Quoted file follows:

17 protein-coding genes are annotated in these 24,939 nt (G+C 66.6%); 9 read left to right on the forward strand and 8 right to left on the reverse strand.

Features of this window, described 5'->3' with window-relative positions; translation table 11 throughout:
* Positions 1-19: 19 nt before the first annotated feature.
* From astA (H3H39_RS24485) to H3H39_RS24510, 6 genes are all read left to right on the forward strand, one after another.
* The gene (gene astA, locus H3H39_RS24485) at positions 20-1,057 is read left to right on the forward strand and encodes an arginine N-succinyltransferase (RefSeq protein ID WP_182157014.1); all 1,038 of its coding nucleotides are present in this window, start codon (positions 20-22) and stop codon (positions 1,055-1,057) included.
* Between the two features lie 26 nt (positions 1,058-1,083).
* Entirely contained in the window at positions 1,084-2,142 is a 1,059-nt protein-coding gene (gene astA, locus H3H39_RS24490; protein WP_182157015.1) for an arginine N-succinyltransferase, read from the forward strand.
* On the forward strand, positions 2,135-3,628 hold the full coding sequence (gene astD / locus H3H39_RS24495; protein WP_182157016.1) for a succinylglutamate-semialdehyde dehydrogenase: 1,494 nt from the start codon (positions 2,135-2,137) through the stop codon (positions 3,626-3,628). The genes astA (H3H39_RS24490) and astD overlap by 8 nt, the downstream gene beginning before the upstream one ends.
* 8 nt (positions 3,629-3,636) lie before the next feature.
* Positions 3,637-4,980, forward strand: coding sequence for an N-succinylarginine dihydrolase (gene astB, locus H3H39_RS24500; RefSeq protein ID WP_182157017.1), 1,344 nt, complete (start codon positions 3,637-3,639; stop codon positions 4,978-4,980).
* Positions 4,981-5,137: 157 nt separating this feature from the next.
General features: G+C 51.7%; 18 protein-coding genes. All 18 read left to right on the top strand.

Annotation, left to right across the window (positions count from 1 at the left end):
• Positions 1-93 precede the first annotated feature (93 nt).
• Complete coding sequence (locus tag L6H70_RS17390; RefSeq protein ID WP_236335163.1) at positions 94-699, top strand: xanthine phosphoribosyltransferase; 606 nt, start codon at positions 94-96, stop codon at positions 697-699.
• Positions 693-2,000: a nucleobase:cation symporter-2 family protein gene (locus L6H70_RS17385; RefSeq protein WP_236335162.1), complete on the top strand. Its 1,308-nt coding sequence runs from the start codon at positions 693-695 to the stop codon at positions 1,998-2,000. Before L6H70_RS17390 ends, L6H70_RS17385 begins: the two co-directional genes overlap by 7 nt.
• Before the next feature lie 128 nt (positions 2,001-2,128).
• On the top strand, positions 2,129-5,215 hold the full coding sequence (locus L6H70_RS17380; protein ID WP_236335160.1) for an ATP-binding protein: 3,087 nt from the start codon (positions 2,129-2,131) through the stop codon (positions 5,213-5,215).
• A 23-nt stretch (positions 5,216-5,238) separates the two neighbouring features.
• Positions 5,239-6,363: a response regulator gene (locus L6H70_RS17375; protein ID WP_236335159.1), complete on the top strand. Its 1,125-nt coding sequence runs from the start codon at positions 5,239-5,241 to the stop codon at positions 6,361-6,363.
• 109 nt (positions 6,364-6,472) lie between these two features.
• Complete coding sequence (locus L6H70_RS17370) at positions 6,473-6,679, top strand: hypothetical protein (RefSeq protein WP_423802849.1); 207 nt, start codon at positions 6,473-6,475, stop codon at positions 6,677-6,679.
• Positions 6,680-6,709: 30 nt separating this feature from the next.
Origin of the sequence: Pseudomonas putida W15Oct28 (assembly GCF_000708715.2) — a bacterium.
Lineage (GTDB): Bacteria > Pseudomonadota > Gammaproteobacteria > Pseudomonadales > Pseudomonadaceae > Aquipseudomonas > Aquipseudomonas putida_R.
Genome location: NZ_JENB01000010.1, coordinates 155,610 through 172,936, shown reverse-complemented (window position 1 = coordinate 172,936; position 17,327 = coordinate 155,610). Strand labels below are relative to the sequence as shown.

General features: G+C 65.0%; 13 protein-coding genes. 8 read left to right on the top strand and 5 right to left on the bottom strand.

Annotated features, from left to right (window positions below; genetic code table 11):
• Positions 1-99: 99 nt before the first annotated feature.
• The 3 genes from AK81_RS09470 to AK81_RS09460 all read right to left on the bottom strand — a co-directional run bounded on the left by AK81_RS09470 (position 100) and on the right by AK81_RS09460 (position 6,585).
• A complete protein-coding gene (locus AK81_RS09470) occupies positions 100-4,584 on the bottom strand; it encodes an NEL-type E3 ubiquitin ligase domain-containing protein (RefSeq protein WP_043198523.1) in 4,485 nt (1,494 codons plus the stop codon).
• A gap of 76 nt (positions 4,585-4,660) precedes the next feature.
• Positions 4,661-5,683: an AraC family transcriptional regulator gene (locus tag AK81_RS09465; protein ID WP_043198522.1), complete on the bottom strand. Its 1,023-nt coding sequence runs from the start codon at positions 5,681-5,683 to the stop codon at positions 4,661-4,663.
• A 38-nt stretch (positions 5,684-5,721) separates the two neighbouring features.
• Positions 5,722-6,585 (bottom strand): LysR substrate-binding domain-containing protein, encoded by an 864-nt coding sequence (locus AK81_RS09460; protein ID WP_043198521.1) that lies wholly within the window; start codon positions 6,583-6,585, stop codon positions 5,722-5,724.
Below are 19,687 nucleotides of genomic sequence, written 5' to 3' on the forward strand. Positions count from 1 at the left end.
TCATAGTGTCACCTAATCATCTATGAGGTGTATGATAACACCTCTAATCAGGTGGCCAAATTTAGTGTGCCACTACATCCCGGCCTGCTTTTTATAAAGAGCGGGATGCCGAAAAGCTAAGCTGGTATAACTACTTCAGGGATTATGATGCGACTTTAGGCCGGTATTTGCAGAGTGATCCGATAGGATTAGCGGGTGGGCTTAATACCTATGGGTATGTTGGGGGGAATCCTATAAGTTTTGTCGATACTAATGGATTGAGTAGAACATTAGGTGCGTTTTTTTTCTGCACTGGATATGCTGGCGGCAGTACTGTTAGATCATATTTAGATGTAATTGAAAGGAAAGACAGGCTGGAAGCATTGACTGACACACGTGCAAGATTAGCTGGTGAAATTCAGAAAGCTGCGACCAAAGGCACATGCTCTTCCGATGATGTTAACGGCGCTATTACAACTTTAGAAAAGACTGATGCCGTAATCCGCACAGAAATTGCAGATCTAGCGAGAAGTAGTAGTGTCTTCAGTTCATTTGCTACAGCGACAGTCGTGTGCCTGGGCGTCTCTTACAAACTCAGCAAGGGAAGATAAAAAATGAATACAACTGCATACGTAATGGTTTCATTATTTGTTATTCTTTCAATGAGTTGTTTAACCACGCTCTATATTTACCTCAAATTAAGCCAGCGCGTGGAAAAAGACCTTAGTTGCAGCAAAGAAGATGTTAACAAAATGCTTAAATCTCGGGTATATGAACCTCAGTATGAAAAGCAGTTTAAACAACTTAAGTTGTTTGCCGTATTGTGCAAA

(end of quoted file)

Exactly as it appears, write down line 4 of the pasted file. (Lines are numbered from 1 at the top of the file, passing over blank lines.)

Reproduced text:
* From astA (H3H39_RS24485) to H3H39_RS24510, 6 genes are all read left to right on the forward strand, one after another.